First, I'm not sure how you could tell looking at that photograph that the soil isn't draining, it's probably a good question to ask before suggesting a repot on an ailing tree.

Second, stating correctly, later, that elms are not finicky about soil doesn't really bolster the position for a repot.

Third, the wilted foliage, followed by the obvious etoliated growth = poor watering, excessive feeding, and no sunlight.
 

Dave M

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First of all just want to say I really appreciate the advice I've been getting from everyone.

I understand it's gotta be difficult giving me the best advice with only a few photos to go by and that ultimately this is an art and different people will follow different routes.

Regarding my soil and the repot/no repot issue: I have found from the day I bought the tree that pouring water onto it simply resulted in the water running straight off and over the edges. So that appears to suggest the soil is either not great to begin with, or overly compacted or both. I've adapted by watering out of a bottle with my finger on top, literally drip watering which allows the water to absorb. I have watered about once a month by placing it in a sink full of tepid water as well.

So at a minimum it sounds as if I should aerate with a chopstick and I assume from what you say Brian I should cut back on the fertilizing to maybe once a month (but happy to get some guidance on the right amount of feeding).

I have placed the tree outside today for 6 hours, and will bring it in in a little while. More outside time tomorrow and so on until it is out there all the time. My plan is to acclimitate it over about 5 days till it is overnighting out there.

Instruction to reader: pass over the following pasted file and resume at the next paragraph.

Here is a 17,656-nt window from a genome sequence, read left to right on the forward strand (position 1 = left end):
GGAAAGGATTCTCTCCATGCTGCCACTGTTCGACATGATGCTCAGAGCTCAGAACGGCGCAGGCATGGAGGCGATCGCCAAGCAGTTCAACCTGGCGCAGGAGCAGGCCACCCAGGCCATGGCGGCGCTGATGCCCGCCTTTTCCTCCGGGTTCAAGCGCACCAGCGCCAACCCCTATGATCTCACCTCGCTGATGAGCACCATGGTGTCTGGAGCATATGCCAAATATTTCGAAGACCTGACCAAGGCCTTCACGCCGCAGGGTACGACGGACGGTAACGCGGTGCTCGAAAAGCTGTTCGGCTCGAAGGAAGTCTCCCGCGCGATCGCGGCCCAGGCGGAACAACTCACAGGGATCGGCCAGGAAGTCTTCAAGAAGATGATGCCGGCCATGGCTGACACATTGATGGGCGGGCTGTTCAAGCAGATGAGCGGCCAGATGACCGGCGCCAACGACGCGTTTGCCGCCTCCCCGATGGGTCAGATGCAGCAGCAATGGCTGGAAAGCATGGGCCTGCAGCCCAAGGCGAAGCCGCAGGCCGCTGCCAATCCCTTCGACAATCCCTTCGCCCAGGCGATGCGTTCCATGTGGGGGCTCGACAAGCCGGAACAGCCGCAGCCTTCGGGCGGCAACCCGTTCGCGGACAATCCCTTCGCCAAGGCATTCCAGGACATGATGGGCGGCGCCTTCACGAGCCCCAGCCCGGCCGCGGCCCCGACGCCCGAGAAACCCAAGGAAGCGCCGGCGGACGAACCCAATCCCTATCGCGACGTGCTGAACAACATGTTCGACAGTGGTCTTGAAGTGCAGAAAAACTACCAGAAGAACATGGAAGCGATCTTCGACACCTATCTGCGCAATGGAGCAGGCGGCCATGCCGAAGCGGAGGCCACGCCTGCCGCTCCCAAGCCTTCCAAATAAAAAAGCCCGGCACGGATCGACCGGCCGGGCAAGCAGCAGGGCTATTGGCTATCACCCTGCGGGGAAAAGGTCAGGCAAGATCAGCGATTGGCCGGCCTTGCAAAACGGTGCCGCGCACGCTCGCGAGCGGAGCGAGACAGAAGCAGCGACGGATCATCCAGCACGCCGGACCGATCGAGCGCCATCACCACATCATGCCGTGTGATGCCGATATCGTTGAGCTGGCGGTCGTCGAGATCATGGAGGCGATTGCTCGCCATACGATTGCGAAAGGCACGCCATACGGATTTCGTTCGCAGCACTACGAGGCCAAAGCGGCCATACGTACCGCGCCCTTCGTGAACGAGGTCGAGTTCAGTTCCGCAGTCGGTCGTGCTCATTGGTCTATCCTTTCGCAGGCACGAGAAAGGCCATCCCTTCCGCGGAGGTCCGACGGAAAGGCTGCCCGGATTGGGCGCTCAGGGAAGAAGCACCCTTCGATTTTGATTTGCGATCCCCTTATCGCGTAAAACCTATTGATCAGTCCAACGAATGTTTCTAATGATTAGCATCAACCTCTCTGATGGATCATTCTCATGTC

All for now, thx again for the advice. I am listening and acting.

Dave
 

rockm

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"First, I'm not sure how you could tell looking at that photograph that the soil isn't draining, it's probably a good question to ask before suggesting a repot on an ailing tree.

Second, stating correctly, later, that elms are not finicky about soil doesn't really bolster the position for a repot.

Third, the wilted foliage, followed by the obvious etoliated growth = poor watering, excessive feeding, and no sunlight"

Getting into a battle over who advice is "fortunate" and "unfortunate" doesn't really help Dave. I offered my take on what I saw. FWIW, wilted foliage is usually a sign of dieing roots. Given the apparent condition of the soil, I suggested changing it to solve the issue outright. I wouldn't offer advice that I though would endanger the tree. Given the time of year, the species of the tree and the appearance of the soil, my opinion would be to address the problem now rather than later.